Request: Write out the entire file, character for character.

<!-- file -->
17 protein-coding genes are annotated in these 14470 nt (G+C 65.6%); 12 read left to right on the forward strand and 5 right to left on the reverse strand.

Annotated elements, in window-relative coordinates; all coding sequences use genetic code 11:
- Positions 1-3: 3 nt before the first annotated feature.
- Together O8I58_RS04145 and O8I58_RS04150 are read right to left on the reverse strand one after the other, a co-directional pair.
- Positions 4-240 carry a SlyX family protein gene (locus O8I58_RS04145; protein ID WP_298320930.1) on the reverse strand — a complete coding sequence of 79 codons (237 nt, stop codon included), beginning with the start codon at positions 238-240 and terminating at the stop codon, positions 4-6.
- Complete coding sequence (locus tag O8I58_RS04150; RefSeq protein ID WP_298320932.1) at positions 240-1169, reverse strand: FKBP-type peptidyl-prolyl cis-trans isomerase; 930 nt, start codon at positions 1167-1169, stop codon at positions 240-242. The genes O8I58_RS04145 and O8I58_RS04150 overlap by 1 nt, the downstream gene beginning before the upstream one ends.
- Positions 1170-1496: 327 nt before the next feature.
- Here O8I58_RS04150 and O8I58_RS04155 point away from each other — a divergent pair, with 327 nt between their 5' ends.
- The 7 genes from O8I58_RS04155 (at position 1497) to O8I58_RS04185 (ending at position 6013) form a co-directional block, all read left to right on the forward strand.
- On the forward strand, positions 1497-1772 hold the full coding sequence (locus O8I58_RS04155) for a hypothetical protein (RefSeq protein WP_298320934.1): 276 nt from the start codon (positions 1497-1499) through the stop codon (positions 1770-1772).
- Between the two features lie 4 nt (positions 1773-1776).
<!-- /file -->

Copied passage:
17 protein-coding genes are annotated in these 14470 nt (G+C 65.6%); 12 read left to right on the forward strand and 5 right to left on the reverse strand.

Annotated elements, in window-relative coordinates; all coding sequences use genetic code 11:
- Positions 1-3: 3 nt before the first annotated feature.
- Together O8I58_RS04145 and O8I58_RS04150 are read right to left on the reverse strand one after the other, a co-directional pair.
- Positions 4-240 carry a SlyX family protein gene (locus O8I58_RS04145; protein ID WP_298320930.1) on the reverse strand — a complete coding sequence of 79 codons (237 nt, stop codon included), beginning with the start codon at positions 238-240 and terminating at the stop codon, positions 4-6.
- Complete coding sequence (locus tag O8I58_RS04150; RefSeq protein ID WP_298320932.1) at positions 240-1169, reverse strand: FKBP-type peptidyl-prolyl cis-trans isomerase; 930 nt, start codon at positions 1167-1169, stop codon at positions 240-242. The genes O8I58_RS04145 and O8I58_RS04150 overlap by 1 nt, the downstream gene beginning before the upstream one ends.
- Positions 1170-1496: 327 nt before the next feature.
- Here O8I58_RS04150 and O8I58_RS04155 point away from each other — a divergent pair, with 327 nt between their 5' ends.
- The 7 genes from O8I58_RS04155 (at position 1497) to O8I58_RS04185 (ending at position 6013) form a co-directional block, all read left to right on the forward strand.
- On the forward strand, positions 1497-1772 hold the full coding sequence (locus O8I58_RS04155) for a hypothetical protein (RefSeq protein WP_298320934.1): 276 nt from the start codon (positions 1497-1499) through the stop codon (positions 1770-1772).
- Between the two features lie 4 nt (positions 1773-1776).